Open main menu

The Isle of Man Constabulary (Manx: Meoiryn-Shee Ellan Vannin) is the national police service of the Isle of Man, an island of 80,000 inhabitants, situated approximately equidistant from Northern Ireland, Wales, Scotland and England.

Isle of Man Constabulary
Meoiryn-Shee Ellan Vannin
Isle of Man Constabulary.tiff
Agency overview
FormedSeptember, 1863
Annual budget£15 million[1]
Jurisdictional structure
Operations jurisdictionIsle of Man
Isle of Man Constabulary area
Size572 square kilometres (221 sq mi)
General nature

Sworn members200
Agency executive

Structures and deploymentEdit

The force has about 236 officers in its establishment. As the Isle of Man is not a part of the United Kingdom, the Constabulary is responsible to the Minister of Home Affairs of the Isle of Man Government. Nevertheless, the service volunteers itself for inspection by Her Majesty's Inspectorate of Constabulary (HMIC) for England and Wales.

The force is split into five neighbourhood policing teams (NPTs). Northern NPT covers the North of the island: Ramsey, Andreas, Bride, Ballaugh, Lezayre, Maughold, Jurby. Western NPT covers Patrick, German, Michael, and Peel. Southern NPT covers the airport, Ballasalla, Castletown, Port St Mary, and Port Erin. Eastern NPT covers Braddan, Laxey, Lonan, and Onchan. Douglas NPT covers the borough of Douglas. Each NPT is controlled by an inspector who has established a partnership with the local community to help solve issues affecting the local area.

A major event for the force is the annual TT races.

The constabulary's headquarters are in Douglas. The present Chief Constable is Gary Roberts.


The distinctive white Isle of Man police helmet.

In terms of uniform, the force looks very similar to police in the United Kingdom, apart from the Isle of Man custodian helmets worn by male constables and sergeants. White helmets were introduced in 1960 as a summer alternative to the older black helmets (partly for tourism reasons).[2] White helmets were used as a summer option in other police forces (including Brighton, Southend-on-Sea and Swansea Borough Police forces; Peterborough City Police; the Metropolitan Police's band; and the New Zealand Police), but this practice ceased in the UK in 1969 and in New Zealand in the 1990s. The white helmet is now worn year round by officers on foot patrol. Officers on mobile patrol tend to wear peaked caps.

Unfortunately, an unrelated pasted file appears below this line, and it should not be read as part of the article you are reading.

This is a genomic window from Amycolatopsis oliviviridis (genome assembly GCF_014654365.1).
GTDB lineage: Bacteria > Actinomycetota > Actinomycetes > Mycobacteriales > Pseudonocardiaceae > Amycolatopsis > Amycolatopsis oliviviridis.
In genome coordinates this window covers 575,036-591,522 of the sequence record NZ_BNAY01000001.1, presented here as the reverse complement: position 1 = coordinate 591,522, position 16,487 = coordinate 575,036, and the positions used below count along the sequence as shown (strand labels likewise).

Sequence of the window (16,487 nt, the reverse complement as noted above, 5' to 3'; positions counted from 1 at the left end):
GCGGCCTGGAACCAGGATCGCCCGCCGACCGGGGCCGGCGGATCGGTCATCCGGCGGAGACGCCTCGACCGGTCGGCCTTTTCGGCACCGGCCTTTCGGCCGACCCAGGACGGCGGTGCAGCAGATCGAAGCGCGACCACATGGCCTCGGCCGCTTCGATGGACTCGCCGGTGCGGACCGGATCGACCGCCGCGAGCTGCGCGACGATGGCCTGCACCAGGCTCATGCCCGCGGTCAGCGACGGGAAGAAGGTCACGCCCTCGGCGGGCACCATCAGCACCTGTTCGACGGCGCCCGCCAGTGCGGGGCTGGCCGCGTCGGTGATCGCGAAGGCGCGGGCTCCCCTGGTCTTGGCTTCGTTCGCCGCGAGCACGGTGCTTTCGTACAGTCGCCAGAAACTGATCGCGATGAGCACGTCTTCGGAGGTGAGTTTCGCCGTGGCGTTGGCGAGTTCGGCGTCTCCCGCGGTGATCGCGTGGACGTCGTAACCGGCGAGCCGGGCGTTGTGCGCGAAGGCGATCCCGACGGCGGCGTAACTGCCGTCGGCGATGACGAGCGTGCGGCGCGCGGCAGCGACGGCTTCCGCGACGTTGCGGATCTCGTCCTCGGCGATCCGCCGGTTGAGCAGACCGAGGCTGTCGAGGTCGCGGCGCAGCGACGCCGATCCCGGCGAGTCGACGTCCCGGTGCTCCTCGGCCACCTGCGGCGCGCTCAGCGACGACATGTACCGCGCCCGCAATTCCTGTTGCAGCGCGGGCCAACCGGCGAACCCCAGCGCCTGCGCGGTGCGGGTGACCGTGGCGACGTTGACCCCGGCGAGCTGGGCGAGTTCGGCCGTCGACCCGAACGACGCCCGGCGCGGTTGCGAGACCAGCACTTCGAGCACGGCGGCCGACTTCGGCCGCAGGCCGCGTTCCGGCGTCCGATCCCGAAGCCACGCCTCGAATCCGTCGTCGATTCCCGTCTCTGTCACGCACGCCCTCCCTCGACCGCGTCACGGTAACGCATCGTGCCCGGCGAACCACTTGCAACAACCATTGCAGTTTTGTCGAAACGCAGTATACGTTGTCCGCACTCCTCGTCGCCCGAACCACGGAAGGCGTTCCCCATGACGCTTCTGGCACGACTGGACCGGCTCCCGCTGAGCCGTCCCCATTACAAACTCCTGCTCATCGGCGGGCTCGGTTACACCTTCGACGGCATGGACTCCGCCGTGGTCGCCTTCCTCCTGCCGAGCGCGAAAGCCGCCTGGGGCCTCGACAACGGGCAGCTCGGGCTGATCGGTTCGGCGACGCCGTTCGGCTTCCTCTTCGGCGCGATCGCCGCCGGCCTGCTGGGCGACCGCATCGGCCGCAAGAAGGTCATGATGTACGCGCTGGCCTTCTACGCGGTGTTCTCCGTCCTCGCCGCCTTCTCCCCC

Officers of the rank of sergeant and above may carry a "signalling stick" when on foot patrol. This is in effect an additional rank indicator. Until very recently constables "acting up" in the rank of sergeant were referred to as "carrying the stick". If the "acting" was only short term, the stick was often the only indicator of their additional responsibilities.

Social media presenceEdit

The Isle of Man Constabulary have started to use social media, predominantly Twitter.


During the tenure of Mike Culverhouse, the force was involved in the Manx Bugging Scandal, and almost all senior officers except the Chief Constable were either suspended, retired or dismissed due to the uncovering of widespread bugging.

Rank structureEdit

The rank structure of the Isle of Man Constabulary follows the practice of United Kingdom county (as opposed to metropolitan) territorial police forces, except that there are no ranks of chief superintendent or assistant chief constable. There are usually one superintendent and three chief inspectors, who take responsibility, respectively, for local neighbourhood policing, island-wide policing, and motorsport policing. The last of these largely covers the TT races and associated motorsports activities.

Isle of Man Police ranks
Rank Police
Sergeant Inspector Chief
For a comparison of these ranks with other British police forces see Police ranks of the United Kingdom.

Chief OfficersEdit

  • Chief Constable Gary Roberts, 2013 – present
  • Chief Constable Mike Langdon, 2008–2013
  • Chief Constable Mike Culverhouse, 1999–2007
    • Deputy Chief Constable Mike Langdon, 2005–2007
    • Deputy Chief Constable Neil Kinrade, 2000–2005
    • Deputy Chief Constable Alan Cretney 1995-2000
  • Chief Constable Robin Oake, 1986–1999
    • Deputy Chief Constable Alan Cretney 1995-2000
  • Chief Constable Frank Weedon, 1972–1986
  • Chief Constable Christopher Beaty-Pownall, 1955–1972
  • Chief Constable Major John Young, 1936–1954
  • Chief Constable Colonel H W Madoc MVO, 1911–1936
    • Deputy Chief Constable John Thomas Quilliam, -1920
  • Chief Constable William Freeth, MVO 1888–1911
  • Chief Constable Lieutenant Colonel William Paul, 1878–1888
    • Deputy Chief Constable William Boyde
    • Deputy Chief Constable John Cain
    • Deputy Chief Constable Thomas Cringle
    • Deputy Chief Constable Richard Duke
    • Deputy Chief Constable Charles Joshua Faragher
    • Deputy Chief Constable William Faragher

Emergency services on the Isle of ManEdit

See alsoEdit


External linksEdit